Over a year ago, some of the seminarians here at Mundelein were providentially put in contact with students from Trinity Evangelical Seminary, a local seminary just down the road.
For what purpose, to engage in ecumenical dialogue? To learn about each other’s creeds? Maybe to pray together?
Nope. We wanted to play basketball.
Both seminaries were immediately on board so we eagerly coordinated and organized a game at the earliest possible date. The first game we played took place at Mundelein in Fall 2016, and the home team Catholics actually lost. (I still claim this was an act of Christian charity on our part.) The game and the evening as a whole was a blast – competitive and joyful.
It was clear that the seeds of future friendships had not only been planted, but had taken root. Both seminaries were on the same page: we knew that this had to happen again.
Sure enough, it did happen again, and since that first game we have had many evenings together. There have been a number of late nights filled with hard-fought basketball and solid competition. Both teams are fairly evenly matched, which makes the camaraderie even more enjoyable, but our friendship was intended for more than just basketball.
Slowly but surely, the Lord started to make His grace known and He began to bring our two-team ecumenical basketball league into the deeper realities of our relationship. We eventually started adding dinner to the games and even some time of prayer.
I remember one evening when we prayed vespers together and then ate as a group in the refectory on campus at Mundelein. In the perfect and comedic timing of God, that evening the refectory was full of Marian statues and devotions in celebration of a particular feast of Our Lady. Needless to say, there was a lot of explaining and teaching to be done due to Catholics’ special relationship with the Blessed Mother that is not shared by our evangelical brothers.
Each encounter seemed to deepen and strengthen this relationship that God had dropped into our laps, and the 500 year anniversary of Luther’s Reformation this Halloween was an event that neither seminary could ignore. It was the perfect moment in history for us to come together and share the gift of our friendship with the larger communities of our seminaries, so we planned an entire evening together.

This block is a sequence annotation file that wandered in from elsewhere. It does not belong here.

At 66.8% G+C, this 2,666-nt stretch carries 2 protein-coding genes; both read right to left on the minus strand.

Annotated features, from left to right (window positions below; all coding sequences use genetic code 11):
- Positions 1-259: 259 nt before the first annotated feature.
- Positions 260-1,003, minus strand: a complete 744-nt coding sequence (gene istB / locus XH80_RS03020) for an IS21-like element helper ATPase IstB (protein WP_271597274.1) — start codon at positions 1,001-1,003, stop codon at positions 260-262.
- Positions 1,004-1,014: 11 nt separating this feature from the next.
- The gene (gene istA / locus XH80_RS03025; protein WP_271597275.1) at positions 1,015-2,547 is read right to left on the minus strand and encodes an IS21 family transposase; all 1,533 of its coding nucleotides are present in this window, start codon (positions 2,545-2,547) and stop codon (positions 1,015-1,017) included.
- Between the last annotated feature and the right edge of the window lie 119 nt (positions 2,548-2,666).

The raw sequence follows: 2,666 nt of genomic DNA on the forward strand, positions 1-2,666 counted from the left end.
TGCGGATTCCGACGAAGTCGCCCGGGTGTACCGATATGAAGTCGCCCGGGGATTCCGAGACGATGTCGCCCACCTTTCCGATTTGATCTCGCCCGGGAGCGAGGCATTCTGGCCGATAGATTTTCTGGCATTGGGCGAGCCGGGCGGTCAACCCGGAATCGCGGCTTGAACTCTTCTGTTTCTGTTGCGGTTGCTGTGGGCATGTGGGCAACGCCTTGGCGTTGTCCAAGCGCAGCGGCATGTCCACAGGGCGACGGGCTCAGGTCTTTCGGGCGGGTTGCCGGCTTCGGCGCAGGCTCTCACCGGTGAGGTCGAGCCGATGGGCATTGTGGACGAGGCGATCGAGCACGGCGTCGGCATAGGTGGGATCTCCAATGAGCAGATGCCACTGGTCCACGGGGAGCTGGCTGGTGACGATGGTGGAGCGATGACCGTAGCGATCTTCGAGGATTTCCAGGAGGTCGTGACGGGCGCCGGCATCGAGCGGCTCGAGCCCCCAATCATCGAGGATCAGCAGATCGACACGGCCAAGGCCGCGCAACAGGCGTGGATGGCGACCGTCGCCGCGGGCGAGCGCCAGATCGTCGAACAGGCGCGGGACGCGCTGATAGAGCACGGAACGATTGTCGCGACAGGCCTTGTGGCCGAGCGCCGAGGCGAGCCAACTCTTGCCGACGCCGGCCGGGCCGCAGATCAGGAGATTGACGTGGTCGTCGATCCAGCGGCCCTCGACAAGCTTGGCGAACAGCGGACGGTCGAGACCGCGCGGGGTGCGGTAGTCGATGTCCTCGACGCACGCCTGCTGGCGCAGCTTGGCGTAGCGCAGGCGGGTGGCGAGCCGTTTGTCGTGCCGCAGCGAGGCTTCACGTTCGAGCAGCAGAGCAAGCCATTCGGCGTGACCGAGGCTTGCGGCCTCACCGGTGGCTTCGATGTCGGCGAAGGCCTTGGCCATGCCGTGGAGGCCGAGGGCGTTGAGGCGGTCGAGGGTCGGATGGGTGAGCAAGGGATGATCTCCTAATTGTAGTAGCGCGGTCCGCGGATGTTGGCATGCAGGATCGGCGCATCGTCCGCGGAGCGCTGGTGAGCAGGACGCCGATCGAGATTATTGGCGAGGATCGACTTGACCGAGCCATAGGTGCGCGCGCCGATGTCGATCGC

The night began in the classroom with an academic/theological portion, where a professor from both seminaries gave a 10-15 minute lecture on the topic, “Name one pro and one con from the Reformations.” Then we opened the floor to Q & A with questions were fielded by a panel of four professors – two Catholics and two Protestants. This quickly became a lively and enjoyable discussion about Sacraments, anthropology, division and conversion.
We moved from the classroom into the dining hall for dinner. Although it was a quick dinner, we broke bread together and at most tables the discussions that had begun in the classroom spilled over into dinner. The real conversations had started.
From dinner we moved to the gymnasium, the place where our friendship began. The basketball court served as the starting place, the surprising setting for real ecumenical connection and conversation to occur. In many ways, the whole evening was an expression of gratitude to the Lord for using an insignificant thing like basketball to make the Kingdom of God present here on earth.
With our friends from Trinity Evangelical we opened and closed the evening with a prayer. We talked about Christ and His Church. We broke bread together and competed against one another. We became friends around Christ and because of Christ. It’s awesome to think how all of this was made possible through the simple game of basketball.